Students, Staff, Faculty Gather for Campus Open Forum
Last night marked the first of a monthly series of campus open forums hosted jointly by the Community Council and SGA. The forums were created as an opportunity to bring students together to talk about issues of importance on our campus and improve the dialogue between students and students, students and faculty, and students and the administration.
This month’s forum was on the topic of sexual assault, building on the conversations happening in response to the Amherst article circulated a few weeks ago. Smith invited the leaders of the Sexual Assault Oversight Committee and Addie Cunniff, the new SGA Director of Health and Wellness to speak at the beginning, after which the group split off into small discussions.
The discussions were lively and varied, ranging from prevention measures and the changing of cultural behaviors to having effective programs in place for sexual assault victims. Many of the students expressed a lack of knowledge about both our sexual assault policies and where one might be able to go for help after the fact. On the whole, most of the suggestions revolved around having a greater community understanding of the definition of sexual assault as well as the resources available to students. Ultimately, it was a really well done event that spawned a lot of great ideas and good conversations. More after the jump.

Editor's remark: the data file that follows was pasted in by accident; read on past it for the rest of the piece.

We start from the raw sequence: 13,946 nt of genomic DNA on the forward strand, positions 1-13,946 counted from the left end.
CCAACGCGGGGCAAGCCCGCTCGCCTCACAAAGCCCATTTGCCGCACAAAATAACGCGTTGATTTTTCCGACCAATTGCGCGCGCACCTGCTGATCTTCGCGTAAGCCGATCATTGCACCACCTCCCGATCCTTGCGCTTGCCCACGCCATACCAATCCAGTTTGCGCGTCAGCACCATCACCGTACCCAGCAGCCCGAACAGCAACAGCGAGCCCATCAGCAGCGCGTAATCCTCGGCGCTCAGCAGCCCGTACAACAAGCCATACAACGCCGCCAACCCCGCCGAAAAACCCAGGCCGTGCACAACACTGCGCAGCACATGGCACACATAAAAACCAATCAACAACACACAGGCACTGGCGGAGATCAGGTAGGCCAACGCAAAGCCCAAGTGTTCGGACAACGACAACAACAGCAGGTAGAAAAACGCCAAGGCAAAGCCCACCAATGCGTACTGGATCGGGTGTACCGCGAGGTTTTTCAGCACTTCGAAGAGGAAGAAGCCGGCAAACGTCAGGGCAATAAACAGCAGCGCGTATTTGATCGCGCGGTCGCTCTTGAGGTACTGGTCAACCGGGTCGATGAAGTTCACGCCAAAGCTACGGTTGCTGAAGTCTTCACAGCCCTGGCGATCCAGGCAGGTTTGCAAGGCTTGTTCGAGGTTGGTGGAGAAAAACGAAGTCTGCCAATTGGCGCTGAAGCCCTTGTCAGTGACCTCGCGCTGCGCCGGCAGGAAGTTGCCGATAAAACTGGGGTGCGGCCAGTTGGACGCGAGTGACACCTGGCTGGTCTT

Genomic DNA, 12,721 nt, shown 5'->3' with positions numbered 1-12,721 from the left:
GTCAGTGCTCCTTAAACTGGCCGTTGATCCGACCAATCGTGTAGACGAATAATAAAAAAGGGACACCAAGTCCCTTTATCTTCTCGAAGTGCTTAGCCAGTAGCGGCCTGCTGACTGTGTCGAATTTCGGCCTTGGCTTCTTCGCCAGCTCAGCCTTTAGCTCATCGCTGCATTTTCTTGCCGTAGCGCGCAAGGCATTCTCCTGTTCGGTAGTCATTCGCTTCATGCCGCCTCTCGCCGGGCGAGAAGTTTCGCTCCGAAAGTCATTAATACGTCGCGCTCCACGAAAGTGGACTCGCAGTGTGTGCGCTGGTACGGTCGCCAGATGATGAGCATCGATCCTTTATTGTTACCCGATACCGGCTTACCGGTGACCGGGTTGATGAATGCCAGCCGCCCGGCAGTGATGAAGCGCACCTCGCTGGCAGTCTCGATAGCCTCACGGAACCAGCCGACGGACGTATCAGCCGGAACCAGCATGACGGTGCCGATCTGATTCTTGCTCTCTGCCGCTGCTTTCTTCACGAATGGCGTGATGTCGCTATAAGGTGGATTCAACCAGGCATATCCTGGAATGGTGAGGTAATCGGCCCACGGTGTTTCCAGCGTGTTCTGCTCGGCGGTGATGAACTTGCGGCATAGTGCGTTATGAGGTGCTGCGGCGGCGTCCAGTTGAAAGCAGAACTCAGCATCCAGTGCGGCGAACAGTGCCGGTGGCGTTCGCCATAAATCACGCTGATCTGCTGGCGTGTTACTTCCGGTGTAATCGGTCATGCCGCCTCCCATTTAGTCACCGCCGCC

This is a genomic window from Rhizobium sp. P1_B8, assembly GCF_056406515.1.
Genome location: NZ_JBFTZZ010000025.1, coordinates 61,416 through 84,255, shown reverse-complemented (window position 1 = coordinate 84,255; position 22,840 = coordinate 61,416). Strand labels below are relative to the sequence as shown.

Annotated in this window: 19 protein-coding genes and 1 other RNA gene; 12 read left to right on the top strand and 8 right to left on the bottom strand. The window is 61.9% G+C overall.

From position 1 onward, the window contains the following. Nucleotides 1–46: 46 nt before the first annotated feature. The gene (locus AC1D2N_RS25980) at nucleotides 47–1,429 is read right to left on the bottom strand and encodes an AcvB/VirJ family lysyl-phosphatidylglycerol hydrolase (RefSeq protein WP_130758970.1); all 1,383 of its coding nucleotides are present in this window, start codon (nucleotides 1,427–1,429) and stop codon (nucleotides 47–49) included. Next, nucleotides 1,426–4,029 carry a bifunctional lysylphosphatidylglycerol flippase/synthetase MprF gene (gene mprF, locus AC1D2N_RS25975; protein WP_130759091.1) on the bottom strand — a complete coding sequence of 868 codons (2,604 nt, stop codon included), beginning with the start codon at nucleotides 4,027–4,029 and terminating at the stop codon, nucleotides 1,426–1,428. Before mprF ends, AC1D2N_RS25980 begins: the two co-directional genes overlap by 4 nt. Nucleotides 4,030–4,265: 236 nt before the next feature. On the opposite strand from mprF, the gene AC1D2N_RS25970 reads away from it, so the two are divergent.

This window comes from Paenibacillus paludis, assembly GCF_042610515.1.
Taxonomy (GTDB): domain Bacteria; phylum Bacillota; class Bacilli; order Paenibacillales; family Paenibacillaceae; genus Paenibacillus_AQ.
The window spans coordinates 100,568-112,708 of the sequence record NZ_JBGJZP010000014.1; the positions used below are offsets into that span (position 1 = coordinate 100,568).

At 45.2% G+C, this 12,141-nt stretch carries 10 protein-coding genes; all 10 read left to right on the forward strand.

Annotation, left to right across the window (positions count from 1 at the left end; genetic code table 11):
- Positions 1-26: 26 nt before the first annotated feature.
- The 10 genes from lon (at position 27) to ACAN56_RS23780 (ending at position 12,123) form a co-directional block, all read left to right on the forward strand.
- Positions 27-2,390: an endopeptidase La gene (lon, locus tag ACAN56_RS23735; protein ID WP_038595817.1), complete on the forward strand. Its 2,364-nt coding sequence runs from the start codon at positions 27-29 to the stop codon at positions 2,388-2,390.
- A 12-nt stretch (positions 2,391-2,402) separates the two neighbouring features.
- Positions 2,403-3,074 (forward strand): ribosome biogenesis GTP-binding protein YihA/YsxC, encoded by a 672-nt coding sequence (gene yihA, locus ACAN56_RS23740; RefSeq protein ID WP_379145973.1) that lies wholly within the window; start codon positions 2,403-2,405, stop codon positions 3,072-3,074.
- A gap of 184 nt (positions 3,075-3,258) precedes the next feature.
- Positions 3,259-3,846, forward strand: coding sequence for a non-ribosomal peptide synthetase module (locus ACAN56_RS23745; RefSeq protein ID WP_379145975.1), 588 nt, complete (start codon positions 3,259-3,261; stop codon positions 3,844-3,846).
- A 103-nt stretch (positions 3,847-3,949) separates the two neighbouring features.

However, I have my concerns. What we strive for with these types of events is a community that is open to conversations and change, a community that is willing to come together and recognize our collective flaws and where we can improve. The problem with these events, however, is that we are preaching to the choir. To say nothing of the fact that the composition of the audience was primarily women, these forums, speakers, conversations- they only reach those who already care enough to have an opinion. How is it, then, that we reach those who might care less but would equally benefit from the conversations I had yesterday? That is certainly a goal of Smith and Collado- to bring in a diverse population of students- but what is the best way to achieve those ends?
Earlier in the day President Liebowitz sent out an all-student email detailing the policies and programs in place for victims of sexual assault. This is certainly a start- educating the students on what the administration is doing to address this problem. Moving beyond a simple email though, how do we reach out effectively? (JusTalks, as recently reported by Middblog, came up several times as one possible solution.) I’m looking forward to the next forum, I think it has a lot of potential for success, and I hope to see you all there.